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CEOs criticised over 'stealth' pensions

Only 21% of American private sector workers today are covered by traditional defined benefit (DB) plans, according to the Bureau of Labor Statistics. Most companies have gradually transformed their DB plans in defined contribution (DC) plans such as 401(k)s, shifting the risk of saving and investing for retirement to the employees themselves. The latest examples are IBM, Verizon Wireless, Hewlett-Packard and General Motors.
But there is a category of ‘workers’ who still enjoy DB peace-of-mind: the CEOs of the very same companies. About 80% of Standard & Poor’s 500 companies have Supplemental Executive Retirement Plans, which are schemes widely popular in the US because the Internal Revenue Service caps the amount of income that can be used to calculate regular pension benefits at $220,000 (€172,000).
Like traditional DB plans, these extra benefits are based on executives’ “final average compensation” multiplied by years of service. The trouble is it is extremely difficult to evaluate what that means, because current rules don’t require much disclosure. That’s why retirement benefits for top executives are often called “stealth compensation”. But things are likely to change next year, if the Securities and Exchange Commission (SEC) succeeds in introducing a proposed new regulation that would shed light also on CEOs’ pensions.
An anticipation of what shareholders could be able to discover comes from the AFL-CIO union federation that together with the Corporate Library, a corporate-governance research group, has just published the study ‘CEO Golden Years: The Top 25 Largest CEO Pensions’.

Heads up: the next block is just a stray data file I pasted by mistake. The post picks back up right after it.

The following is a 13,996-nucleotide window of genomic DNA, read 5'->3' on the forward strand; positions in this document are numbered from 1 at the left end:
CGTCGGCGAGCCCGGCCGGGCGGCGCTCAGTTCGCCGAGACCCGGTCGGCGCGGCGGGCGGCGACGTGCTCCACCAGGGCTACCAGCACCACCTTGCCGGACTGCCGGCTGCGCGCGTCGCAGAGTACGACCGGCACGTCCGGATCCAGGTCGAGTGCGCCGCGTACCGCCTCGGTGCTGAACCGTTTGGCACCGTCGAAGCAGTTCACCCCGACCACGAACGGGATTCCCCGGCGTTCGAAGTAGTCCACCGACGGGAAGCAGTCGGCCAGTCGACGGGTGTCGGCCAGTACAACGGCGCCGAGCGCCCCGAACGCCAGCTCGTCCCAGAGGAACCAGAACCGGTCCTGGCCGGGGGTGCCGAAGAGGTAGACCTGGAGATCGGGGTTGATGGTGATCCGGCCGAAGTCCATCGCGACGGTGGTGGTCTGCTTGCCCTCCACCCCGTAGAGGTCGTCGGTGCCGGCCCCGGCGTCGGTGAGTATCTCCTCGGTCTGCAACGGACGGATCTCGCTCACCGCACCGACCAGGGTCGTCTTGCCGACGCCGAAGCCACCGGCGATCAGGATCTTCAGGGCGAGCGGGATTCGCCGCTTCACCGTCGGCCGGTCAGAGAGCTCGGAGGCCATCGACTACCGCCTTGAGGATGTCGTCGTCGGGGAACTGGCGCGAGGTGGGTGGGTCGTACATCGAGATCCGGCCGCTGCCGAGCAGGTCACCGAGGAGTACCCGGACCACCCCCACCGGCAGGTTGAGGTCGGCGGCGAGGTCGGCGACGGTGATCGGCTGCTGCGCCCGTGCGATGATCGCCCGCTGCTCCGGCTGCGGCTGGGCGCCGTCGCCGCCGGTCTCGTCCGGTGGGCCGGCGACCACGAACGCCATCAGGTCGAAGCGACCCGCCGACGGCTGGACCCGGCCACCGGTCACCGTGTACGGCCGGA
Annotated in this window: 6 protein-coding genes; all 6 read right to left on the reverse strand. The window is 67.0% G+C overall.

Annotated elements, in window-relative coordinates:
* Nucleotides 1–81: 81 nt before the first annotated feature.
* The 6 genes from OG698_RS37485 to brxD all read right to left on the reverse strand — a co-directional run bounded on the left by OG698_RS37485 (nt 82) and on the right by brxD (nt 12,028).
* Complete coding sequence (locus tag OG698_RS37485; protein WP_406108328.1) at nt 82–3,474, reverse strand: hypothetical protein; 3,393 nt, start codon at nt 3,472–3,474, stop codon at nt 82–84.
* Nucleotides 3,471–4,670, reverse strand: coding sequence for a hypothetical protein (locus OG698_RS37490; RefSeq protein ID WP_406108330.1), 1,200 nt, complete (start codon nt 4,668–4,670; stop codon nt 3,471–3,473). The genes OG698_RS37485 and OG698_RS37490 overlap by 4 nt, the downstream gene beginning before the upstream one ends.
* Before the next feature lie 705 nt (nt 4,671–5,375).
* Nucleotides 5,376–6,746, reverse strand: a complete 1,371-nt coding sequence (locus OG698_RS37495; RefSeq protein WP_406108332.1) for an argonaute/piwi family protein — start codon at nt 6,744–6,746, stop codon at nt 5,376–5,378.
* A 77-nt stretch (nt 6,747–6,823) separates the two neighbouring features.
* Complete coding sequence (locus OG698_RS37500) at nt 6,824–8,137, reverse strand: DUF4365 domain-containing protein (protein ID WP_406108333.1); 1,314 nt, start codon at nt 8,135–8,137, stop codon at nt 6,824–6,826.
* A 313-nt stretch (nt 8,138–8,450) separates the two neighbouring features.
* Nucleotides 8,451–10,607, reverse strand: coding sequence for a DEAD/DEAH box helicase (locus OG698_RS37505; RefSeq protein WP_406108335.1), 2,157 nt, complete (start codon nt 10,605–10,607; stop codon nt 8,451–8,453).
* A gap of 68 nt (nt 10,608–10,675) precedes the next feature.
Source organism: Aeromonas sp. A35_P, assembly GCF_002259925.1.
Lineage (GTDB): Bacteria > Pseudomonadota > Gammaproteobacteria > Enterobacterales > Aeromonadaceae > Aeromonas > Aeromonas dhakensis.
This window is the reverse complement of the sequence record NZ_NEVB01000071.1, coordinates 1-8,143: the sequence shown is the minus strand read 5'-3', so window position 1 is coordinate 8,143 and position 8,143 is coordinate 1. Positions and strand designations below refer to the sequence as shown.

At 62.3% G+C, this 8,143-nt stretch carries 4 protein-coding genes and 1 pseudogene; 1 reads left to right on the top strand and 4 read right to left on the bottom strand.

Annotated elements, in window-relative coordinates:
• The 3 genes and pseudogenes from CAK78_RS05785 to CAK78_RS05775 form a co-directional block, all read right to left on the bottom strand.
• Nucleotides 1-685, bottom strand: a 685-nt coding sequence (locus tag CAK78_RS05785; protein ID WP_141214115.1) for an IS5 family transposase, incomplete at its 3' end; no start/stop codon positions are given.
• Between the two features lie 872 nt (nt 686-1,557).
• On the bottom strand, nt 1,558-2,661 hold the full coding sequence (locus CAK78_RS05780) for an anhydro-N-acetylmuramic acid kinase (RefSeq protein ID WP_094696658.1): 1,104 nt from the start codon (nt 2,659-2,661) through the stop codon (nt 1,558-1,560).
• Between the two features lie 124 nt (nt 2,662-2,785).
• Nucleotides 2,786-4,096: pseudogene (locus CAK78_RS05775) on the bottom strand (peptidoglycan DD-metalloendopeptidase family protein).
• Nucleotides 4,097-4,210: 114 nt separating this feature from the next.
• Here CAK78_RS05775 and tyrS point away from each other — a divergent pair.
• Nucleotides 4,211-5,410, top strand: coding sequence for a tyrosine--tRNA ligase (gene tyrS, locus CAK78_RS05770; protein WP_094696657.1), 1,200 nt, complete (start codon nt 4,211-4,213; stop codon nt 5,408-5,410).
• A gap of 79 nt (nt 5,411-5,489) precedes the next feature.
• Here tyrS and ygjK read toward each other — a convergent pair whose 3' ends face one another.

The future retiree with the most generous pension is Pfizer chief executive Hank McKinnell, whose estimated annual check would be $6.5m; the same with the already (recently) retired ExxonMobil CEO Lee Raymond, followed by AT&T CEO Edward Whitacre, with $5.5m. UnitedHealth Group CEO William W McGuire would get “only” $5m per year and IBM CEO Samuel J Palmisano $4m.
Between $3 and $4m is the estimated annual pension of CEOs with Home Depot (Robert L Nardelli), Colgate-Palmolive (Reuben Mark), Comcast (Brian Roberts) and Bank of America (Kenneth D Lewis). Between $2.4-2.7m are the estimates for the other 16 CEOs, including Vance D Coffman (Lockheed Martin), E Neville Isdell (Coca-Cola) and Jeffrey R Immelt (General Electric).
Many of these plans have provisions that allow a CEO to cash huge lump sums instead of the yearly pension, even before retirement age. For example, Pfizer CEO McKinnell could take a lump-sum of $8m, which is based not only on cash compensation,
but also on bonuses, long-term incentive plan payouts, restricted stock awards granted on or prior to 26 April 2001, and any additional “performance-contingent share awards” granted for performance periods beginning before 1 January, 2001.
At the US drugmaker’s annual shareholder meeting at the end of April, the AFL-CIO union attacked McKinnell’s “super-pension”, calling it “pay for pulse” policy that did not reflect performance, because under his leadership Pfizer’s stock price underperformed for the last five years, losing nearly half value between 2000 and 2005.
However AFL-CIO failed to put a resolution on Pfizer’s shareholder proxy ballot that would make shareholders vote on pensions worth more than senior management’s annual compensation. Pfizer spokesman Paul Fitzhenry replied that “McKinnell has earned his pension benefits (over) 37 years of service to Pfizer as of the time of his retirement” and that Pfizer produced “outstanding shareholder returns” over several of those years.
Also in the line of AFL-CIO’s fire is Palmisano: “Under his leadership IBM has twice slashed pensions for its workers, in 2006 and 1999, but each time Palmisano was grandfathered out of the changes. He will be taking home about $75,000 a week in retirement, while future IBM workers will have no defined benefit pension”. “IBM is a case study in pension disparity,” concludes the AFL-CIO study.
A notable recent exception has been recently General Motors: when last March the troubled automaker announced freezing pension benefits for 36,000 US employees and moving toward DC plans, it also meant freezing benefits earned by company executives who participate in the Supplemental Executive Retirement Plan. As of 2007, the SEC may require a full disclosure on CEOs’ pensions available to everybody.

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